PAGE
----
James Delingpole t the launch of Patrick Bishop's 3 Para at the Cavalry and Guards Club last week, I met some of the boys who've been doing their bit in Helmand. God, they looked tough, with a keen, frankly rather unnerving, glint in their eye which set them dramatically apart from all us milksop civvies.
One senior NCO told me what a thrill it had been when for the first time in 26 years' service he'd finally been able to give the command 'Fix bayonets' — then lead an actual charge. 'They don't like it up 'em,' he said, as of course he would.
I really should stop hanging out with these people, though, because every time I do they invite me on their next trip to Afghanistan. My wife says that if I do it will be divorce. But if I don't go, I sometimes think, then I shall be doomed to spend the rest of my life half loathing myself for being such a girlie, pathetic wuss. Then my thoughts turn to all the terrible things that can happen to a chap out there: the Iranian-made IEDs, the random Russian mines, being captured and skinned alive and dipped in salt....
Our armed forces are engaged in the most serious fighting since the Korean war and what I find extraordinary is how few civilians seem bothered. I don't mean bothered as in 'blustering at dinner parties about the radicalising effects these wars are having on Muslim youth' or — like simian rock star Ian Brown — 'making Ecstasy-drenched pop records about how, like, our army should get out of wherever they're fighting now, man'. I just mean, taking time to consider what an incredible privilege it is to be able to enjoy all the benefits of Western liberal society, yet being able to send some other poor bugger off to get on with the grubby business of defending our freedoms.
I wonder whether Commando (ITV, Thursday) might give pause to some of these ingrates. True, in the past 20 years there have been lots of documentary series showing how tough it is training to be a soldier. But what's different about this one — and why it's the best, ever — is its palpable sense of urgency and purpose.
Whereas, in earlier series, the worst these men could expect at the end of training was a tour of duty in Northern Ireland, with this one it's apparent right from the start where these Royal Marine recruits are going to end up when their 32 weeks are over: at the sharp end in Helmand, with the documentary's stupendously courageous writer/director/producer 55-year-old Chris Terrill (who earned an honorary green beret training alongside these boys and who, incidentally, is the man Paul McCartney's ex, Heather Mills, jilted days before they were due to marry) filming their every move.
There was an awful period in the Nineties, where it felt as if our armed forces' main purpose was to apologise for being so out of touch with the modern world: not gay enough, not female-friendly enough, too hard on recruits, insufficiently considerate of health and safety, and far, far too violent.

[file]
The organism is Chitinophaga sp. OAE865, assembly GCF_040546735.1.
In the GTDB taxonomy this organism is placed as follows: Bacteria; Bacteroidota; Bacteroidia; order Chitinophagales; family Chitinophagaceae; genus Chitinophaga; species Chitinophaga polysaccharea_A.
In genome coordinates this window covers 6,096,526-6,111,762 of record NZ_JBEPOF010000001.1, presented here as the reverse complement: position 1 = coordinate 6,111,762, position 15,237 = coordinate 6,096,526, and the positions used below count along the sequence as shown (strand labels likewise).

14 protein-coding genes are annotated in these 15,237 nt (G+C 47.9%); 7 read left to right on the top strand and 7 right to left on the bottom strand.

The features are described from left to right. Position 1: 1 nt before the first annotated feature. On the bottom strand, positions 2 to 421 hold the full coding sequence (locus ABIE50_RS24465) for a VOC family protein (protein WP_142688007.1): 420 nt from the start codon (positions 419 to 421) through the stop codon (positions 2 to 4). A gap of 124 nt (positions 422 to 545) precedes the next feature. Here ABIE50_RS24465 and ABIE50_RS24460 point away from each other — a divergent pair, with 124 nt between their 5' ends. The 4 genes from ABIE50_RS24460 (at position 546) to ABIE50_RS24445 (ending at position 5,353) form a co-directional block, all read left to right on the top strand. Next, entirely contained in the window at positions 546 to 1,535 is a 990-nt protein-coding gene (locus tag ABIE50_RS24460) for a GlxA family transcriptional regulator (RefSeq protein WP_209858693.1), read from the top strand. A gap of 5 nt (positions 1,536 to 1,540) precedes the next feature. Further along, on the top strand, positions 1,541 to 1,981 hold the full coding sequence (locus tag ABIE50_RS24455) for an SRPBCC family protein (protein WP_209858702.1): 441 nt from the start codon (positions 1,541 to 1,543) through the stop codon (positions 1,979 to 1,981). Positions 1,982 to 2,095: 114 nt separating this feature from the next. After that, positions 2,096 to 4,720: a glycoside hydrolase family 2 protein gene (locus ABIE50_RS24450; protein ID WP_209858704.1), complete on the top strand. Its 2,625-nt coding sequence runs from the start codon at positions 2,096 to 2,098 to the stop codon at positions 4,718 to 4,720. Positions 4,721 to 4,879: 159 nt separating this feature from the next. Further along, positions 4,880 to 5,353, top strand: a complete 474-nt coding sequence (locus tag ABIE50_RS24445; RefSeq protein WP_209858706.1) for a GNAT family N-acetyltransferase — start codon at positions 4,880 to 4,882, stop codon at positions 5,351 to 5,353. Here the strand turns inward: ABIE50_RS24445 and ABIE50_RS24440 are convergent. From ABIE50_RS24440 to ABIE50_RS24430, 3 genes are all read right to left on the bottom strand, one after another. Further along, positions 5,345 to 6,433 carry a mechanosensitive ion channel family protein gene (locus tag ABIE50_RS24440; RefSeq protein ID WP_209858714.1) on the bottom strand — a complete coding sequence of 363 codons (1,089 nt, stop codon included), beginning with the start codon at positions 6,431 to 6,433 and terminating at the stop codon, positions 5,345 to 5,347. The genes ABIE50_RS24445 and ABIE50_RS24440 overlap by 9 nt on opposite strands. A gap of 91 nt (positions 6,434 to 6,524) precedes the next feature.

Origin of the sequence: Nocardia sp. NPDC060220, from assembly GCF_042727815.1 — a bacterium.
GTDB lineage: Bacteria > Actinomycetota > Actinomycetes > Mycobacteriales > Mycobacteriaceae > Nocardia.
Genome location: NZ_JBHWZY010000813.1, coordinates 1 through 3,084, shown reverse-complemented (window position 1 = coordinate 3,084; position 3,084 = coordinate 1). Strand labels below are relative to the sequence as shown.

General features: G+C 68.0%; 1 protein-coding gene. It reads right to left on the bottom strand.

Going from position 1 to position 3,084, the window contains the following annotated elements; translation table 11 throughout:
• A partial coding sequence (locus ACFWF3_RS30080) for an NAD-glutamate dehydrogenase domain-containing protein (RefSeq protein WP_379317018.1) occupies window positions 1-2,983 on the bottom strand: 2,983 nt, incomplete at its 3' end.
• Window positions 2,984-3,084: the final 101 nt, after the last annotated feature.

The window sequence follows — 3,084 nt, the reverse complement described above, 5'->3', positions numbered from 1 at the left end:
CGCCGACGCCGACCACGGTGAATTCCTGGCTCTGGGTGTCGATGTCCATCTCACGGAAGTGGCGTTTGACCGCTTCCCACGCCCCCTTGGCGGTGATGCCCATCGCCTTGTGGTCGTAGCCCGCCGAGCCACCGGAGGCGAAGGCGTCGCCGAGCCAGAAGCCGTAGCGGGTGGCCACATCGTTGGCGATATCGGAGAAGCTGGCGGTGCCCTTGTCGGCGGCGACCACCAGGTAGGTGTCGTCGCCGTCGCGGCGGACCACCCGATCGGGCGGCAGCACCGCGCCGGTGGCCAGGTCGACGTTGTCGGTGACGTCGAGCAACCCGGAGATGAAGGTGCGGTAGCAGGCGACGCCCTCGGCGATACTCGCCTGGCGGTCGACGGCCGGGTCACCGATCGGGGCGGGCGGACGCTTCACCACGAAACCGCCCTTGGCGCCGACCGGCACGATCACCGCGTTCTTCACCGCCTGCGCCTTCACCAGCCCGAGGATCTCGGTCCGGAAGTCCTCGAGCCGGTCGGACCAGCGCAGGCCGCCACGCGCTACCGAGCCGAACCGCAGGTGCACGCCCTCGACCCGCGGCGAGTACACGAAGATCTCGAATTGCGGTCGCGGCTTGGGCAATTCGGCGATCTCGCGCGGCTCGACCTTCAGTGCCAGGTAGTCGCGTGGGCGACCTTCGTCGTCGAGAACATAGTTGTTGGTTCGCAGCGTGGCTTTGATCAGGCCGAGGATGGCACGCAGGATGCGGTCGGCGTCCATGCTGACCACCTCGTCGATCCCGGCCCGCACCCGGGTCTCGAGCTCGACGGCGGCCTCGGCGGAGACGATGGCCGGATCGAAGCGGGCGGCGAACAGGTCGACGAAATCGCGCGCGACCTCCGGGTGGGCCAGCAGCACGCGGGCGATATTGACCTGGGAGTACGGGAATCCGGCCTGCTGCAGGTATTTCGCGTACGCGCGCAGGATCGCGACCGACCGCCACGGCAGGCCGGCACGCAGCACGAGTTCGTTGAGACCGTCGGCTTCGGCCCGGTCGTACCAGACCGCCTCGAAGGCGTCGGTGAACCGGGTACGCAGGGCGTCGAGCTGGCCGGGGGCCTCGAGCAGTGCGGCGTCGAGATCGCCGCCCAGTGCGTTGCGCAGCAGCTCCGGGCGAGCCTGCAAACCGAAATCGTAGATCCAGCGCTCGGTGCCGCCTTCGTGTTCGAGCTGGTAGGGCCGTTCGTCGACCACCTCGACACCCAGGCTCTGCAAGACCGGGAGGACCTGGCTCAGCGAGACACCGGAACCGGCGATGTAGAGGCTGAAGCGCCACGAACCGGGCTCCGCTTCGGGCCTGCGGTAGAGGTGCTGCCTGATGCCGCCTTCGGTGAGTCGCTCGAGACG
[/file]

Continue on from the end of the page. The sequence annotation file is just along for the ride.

What Iraq and Afghanistan have done is to remind our military of its proper purpose while simultaneously exposing to ridicule some of the more arrant absurdities of our grisly PC culture.
How can you talk of universal human rights when your mission is to go to developing countries, seek out members of underprivileged, ethnic minorities and kill as many of the bastards as possible? How can you lecture a 19-year-old tank driver on the importance of not smoking in the workplace, when his half-hourly fag is all that keeps in check his terror of being obliterated by a shaped explosive charge? How do you turn raw, soft-soled recruits into ruthless killers, if not by treating them to the sort of rigid discipline which in any other profession would result in a costly action for constructive dismissal? You can't. And it's the dishonest idea that you can which makes post-Blair, cant-ridden Britain such a noisome, wrong and deeply scary place to live in.
Meanwhile on Channel 4 there was a very long — two hours — docudrama about the Hindenburg disaster (Monday). It's really impressive, the stuff they can do on TV now: special-effects techniques have advanced to the point where a Hindenburg documentary can recreate before the viewer's very eyes exactly how it looked when leaked helium gas rippled through the skin of the doomed airship and was then ignited by static electricity. In fact, when the actual Hindenburg went down in 1937, I bet it didn't look nearly as realistic as the version on Channel 4.
But my, how the viewer was forced to pay for all this historical verisimilitude. Great acting, great re-creation, great technical detail and all that: but why did they have to waste so much of our time rehearsing the tiresome theory about the disaster having been sabotage when they knew all along that it was just an accident? As they say in the military: Crack on!